The “Book of the Two Ways”, the first example of a map of the underworld in Ancient Egypt
In 2012, archaeologists opened a tomb in the Egyptian necropolis of Deir el-Bersha. Although it had previously been looted and its contents were in poor condition, they discovered that one of the sarcophagi was inscribed with text from the so-called “Book of the Two Ways” or “Book of Two Paths,” unique graphic representations of the world beyond.
Now, a new study published in The Journal of Egyptian Archeology, examining this text, suggests that it could be the earliest known copy of the “Book of Two Ways,” dating back at least 4,000 years.
The researchers know this because the tomb contains inscriptions mentioning Djehutinakht I, a former ruler who lived between the 21st and 20th centuries BC.
Although the coffin was previously supposed to contain his body, the study reveals that it actually belonged to a woman from the elite called Ankh.
Various versions of the “Book of Two Ways” have previously been discovered in sarcophagi, tombs, papyri, funerary masks, etc. However, this version would be the oldest text found so far.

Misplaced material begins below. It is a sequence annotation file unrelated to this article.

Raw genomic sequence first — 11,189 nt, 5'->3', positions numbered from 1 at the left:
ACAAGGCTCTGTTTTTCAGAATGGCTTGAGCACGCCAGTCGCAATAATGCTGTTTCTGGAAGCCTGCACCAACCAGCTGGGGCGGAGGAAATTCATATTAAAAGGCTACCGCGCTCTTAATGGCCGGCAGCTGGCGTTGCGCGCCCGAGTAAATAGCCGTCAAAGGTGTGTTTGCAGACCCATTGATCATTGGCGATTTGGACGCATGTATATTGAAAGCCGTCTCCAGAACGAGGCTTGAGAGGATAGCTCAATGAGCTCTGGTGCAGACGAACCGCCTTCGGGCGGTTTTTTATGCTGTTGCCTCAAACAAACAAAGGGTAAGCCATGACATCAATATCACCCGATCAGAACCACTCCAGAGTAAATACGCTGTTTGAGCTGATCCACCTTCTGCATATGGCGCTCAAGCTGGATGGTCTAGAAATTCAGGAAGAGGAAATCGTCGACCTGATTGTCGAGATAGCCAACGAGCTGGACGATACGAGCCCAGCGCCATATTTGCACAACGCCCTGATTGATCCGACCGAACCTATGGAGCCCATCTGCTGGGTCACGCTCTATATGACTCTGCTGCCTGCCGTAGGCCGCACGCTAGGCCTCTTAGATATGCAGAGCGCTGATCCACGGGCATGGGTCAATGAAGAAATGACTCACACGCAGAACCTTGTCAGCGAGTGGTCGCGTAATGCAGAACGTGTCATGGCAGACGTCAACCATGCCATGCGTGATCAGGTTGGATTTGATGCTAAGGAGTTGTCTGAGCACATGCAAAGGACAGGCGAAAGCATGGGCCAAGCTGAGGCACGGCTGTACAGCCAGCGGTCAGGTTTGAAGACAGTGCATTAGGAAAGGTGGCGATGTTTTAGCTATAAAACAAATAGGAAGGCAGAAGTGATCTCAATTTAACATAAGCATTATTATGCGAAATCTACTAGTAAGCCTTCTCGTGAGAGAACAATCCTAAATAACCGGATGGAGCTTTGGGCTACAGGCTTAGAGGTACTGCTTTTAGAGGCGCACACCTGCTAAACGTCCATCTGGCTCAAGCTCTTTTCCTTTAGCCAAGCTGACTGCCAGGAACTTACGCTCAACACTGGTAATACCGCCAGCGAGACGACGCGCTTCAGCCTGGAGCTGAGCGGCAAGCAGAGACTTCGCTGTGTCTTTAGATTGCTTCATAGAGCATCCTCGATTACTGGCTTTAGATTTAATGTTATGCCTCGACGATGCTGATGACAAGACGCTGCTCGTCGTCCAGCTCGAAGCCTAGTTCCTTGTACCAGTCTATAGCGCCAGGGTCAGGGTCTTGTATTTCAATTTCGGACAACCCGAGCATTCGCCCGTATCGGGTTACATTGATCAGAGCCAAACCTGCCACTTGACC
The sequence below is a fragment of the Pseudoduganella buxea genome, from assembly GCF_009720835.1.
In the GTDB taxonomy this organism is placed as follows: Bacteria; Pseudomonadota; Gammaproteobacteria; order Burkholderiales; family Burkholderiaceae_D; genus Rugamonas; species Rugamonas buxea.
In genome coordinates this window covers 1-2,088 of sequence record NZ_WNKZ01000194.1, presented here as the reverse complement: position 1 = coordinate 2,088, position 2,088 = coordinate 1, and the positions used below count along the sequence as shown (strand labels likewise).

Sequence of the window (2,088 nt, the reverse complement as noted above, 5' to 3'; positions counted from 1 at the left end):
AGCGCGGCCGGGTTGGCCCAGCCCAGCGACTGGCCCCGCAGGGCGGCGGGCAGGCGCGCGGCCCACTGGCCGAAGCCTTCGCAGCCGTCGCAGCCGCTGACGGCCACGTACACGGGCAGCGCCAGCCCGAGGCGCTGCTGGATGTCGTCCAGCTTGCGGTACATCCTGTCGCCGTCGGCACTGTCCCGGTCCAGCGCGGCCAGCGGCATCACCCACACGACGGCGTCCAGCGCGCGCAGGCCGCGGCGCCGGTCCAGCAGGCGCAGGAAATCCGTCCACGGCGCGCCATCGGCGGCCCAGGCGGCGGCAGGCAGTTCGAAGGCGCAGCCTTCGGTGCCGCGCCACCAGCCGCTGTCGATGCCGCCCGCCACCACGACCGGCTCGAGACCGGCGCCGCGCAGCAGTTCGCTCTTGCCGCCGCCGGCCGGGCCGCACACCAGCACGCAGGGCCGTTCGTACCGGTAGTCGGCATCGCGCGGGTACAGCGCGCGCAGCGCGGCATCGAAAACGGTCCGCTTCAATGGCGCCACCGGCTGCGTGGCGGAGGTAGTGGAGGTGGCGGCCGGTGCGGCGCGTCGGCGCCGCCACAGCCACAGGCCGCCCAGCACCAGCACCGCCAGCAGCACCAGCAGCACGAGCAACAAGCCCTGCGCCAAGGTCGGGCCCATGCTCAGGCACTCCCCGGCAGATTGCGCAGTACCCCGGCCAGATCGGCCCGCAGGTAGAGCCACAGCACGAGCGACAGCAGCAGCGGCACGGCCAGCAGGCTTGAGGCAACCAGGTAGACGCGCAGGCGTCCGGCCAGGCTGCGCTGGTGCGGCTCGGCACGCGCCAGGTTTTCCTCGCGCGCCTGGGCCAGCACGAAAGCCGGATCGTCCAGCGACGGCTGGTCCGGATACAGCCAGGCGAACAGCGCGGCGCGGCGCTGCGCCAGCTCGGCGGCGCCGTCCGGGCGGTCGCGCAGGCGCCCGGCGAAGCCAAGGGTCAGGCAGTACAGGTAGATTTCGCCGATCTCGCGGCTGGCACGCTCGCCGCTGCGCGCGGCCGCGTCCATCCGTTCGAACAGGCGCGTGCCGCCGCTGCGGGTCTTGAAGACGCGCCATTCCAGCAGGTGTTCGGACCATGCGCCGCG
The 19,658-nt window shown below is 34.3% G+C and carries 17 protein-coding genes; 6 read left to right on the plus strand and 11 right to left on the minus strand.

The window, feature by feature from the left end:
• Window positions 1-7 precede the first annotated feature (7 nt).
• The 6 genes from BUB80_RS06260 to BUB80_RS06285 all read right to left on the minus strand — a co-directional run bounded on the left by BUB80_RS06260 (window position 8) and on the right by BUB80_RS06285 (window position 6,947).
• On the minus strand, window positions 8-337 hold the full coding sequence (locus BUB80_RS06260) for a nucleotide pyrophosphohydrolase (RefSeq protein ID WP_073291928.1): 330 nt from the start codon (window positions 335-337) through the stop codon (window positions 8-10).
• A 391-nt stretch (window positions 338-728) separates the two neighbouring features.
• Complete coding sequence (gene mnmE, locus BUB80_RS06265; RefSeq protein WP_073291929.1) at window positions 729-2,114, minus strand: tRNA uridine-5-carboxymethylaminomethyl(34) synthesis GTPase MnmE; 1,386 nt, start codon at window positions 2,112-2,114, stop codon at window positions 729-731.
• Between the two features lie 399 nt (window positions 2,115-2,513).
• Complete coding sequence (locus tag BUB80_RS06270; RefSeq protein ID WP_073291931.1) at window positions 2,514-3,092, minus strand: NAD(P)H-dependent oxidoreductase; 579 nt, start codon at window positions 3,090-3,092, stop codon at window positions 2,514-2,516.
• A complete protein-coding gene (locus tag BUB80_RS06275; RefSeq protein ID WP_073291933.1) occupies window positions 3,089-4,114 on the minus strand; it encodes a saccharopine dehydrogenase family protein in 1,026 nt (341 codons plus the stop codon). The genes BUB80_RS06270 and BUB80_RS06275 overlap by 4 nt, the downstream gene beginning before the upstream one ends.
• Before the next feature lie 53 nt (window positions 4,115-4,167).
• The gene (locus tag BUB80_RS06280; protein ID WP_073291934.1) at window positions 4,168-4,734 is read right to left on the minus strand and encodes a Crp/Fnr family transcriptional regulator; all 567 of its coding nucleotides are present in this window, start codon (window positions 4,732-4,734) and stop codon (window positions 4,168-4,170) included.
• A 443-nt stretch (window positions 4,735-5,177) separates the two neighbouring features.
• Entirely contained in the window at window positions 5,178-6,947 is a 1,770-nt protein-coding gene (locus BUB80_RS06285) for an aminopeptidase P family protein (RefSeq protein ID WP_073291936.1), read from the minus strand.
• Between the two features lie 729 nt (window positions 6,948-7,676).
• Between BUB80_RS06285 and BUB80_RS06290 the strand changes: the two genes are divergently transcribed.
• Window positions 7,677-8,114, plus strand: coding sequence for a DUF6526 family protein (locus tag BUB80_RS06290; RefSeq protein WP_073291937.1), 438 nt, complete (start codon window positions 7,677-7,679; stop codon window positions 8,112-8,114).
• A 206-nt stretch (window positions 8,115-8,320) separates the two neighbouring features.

Its name refers to the two pathways by which the dead can navigate into the underworld, seek protection from supernatural beings, and enter the realm of Osiris, the ancient Egyptian god of the underworld and judge of the dead.
The book is part of a larger work known as the Coffin Texts, which includes 1,185 spells, incantations, and religious writings about the afterlife.
They are a repertoire of sacred formulas, offerings, and rituals of solar and Osiriac inspiration to help the deceased protect themselves from the dangers that could be encountered on the journey through the other world.
They were developed during the Middle Kingdom, when the nobility gained the right to use magical-religious texts, previously reserved only for the pharaohs.
When the people could access the use of these texts, around 1500 BC, it gave rise to what is known as the “Book of the Dead.”
The “Book of the Two Ways” was the first example of a map of the underworld in Ancient Egypt. The two paths represented are the terrestrial and fluvial routes, separated by a lake of fire, which lead to the abode of Osiris.
It describes the existence of seven gates with guardians or demons in each one. The first is a door of fire protected by a guardian called the One who rejects the ignorant, which prevents the passage of those who have no knowledge and, once crossed, offers two alternatives, towards the light or towards the world of darkness.
Only the pure can go around the guardians and advance without being trapped in absolute darkness, nothingness, to the Kingdom of full Light, presided over by Ra-Horus the Ancient, who is the divine light itself.